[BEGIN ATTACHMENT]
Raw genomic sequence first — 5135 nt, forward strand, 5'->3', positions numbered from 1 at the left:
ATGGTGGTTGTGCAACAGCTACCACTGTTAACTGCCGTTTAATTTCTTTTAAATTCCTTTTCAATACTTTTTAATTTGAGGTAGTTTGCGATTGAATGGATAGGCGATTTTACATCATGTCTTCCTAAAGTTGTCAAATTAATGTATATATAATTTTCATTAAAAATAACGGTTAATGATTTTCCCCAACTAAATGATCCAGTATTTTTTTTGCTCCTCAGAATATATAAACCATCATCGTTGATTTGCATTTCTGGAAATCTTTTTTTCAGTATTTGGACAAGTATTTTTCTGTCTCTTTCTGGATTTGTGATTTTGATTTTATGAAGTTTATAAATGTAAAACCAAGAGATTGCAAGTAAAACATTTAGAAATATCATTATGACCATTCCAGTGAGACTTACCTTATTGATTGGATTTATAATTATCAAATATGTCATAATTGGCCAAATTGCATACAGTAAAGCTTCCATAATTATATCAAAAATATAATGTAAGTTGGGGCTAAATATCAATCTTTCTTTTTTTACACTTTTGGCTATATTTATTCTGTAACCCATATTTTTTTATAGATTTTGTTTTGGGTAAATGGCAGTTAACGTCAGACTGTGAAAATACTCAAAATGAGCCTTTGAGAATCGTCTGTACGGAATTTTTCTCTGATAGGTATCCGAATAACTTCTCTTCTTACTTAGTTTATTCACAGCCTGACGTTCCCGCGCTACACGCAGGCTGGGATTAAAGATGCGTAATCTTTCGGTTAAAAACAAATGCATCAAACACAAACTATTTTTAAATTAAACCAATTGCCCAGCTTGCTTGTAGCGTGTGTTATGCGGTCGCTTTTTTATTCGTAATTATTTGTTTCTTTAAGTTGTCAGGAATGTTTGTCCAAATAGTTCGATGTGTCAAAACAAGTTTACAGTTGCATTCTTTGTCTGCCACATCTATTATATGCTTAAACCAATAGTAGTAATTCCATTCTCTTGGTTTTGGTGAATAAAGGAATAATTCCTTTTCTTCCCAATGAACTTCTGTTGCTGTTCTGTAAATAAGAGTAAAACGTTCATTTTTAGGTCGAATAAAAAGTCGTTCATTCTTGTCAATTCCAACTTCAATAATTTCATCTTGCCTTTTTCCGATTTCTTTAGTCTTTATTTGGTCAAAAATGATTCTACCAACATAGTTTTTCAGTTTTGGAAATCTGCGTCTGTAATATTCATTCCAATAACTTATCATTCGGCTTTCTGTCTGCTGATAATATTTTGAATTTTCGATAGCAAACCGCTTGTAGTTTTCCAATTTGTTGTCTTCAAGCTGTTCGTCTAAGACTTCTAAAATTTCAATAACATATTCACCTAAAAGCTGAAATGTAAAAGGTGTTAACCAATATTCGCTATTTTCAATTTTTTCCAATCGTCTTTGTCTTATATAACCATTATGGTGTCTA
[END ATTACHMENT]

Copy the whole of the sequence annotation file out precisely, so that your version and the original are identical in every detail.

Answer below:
Raw genomic sequence first — 5135 nt, forward strand, 5'->3', positions numbered from 1 at the left:
ATGGTGGTTGTGCAACAGCTACCACTGTTAACTGCCGTTTAATTTCTTTTAAATTCCTTTTCAATACTTTTTAATTTGAGGTAGTTTGCGATTGAATGGATAGGCGATTTTACATCATGTCTTCCTAAAGTTGTCAAATTAATGTATATATAATTTTCATTAAAAATAACGGTTAATGATTTTCCCCAACTAAATGATCCAGTATTTTTTTTGCTCCTCAGAATATATAAACCATCATCGTTGATTTGCATTTCTGGAAATCTTTTTTTCAGTATTTGGACAAGTATTTTTCTGTCTCTTTCTGGATTTGTGATTTTGATTTTATGAAGTTTATAAATGTAAAACCAAGAGATTGCAAGTAAAACATTTAGAAATATCATTATGACCATTCCAGTGAGACTTACCTTATTGATTGGATTTATAATTATCAAATATGTCATAATTGGCCAAATTGCATACAGTAAAGCTTCCATAATTATATCAAAAATATAATGTAAGTTGGGGCTAAATATCAATCTTTCTTTTTTTACACTTTTGGCTATATTTATTCTGTAACCCATATTTTTTTATAGATTTTGTTTTGGGTAAATGGCAGTTAACGTCAGACTGTGAAAATACTCAAAATGAGCCTTTGAGAATCGTCTGTACGGAATTTTTCTCTGATAGGTATCCGAATAACTTCTCTTCTTACTTAGTTTATTCACAGCCTGACGTTCCCGCGCTACACGCAGGCTGGGATTAAAGATGCGTAATCTTTCGGTTAAAAACAAATGCATCAAACACAAACTATTTTTAAATTAAACCAATTGCCCAGCTTGCTTGTAGCGTGTGTTATGCGGTCGCTTTTTTATTCGTAATTATTTGTTTCTTTAAGTTGTCAGGAATGTTTGTCCAAATAGTTCGATGTGTCAAAACAAGTTTACAGTTGCATTCTTTGTCTGCCACATCTATTATATGCTTAAACCAATAGTAGTAATTCCATTCTCTTGGTTTTGGTGAATAAAGGAATAATTCCTTTTCTTCCCAATGAACTTCTGTTGCTGTTCTGTAAATAAGAGTAAAACGTTCATTTTTAGGTCGAATAAAAAGTCGTTCATTCTTGTCAATTCCAACTTCAATAATTTCATCTTGCCTTTTTCCGATTTCTTTAGTCTTTATTTGGTCAAAAATGATTCTACCAACATAGTTTTTCAGTTTTGGAAATCTGCGTCTGTAATATTCATTCCAATAACTTATCATTCGGCTTTCTGTCTGCTGATAATATTTTGAATTTTCGATAGCAAACCGCTTGTAGTTTTCCAATTTGTTGTCTTCAAGCTGTTCGTCTAAGACTTCTAAAATTTCAATAACATATTCACCTAAAAGCTGAAATGTAAAAGGTGTTAACCAATATTCGCTATTTTCAATTTTTTCCAATCGTCTTTGTCTTATATAACCATTATGGTGTCTA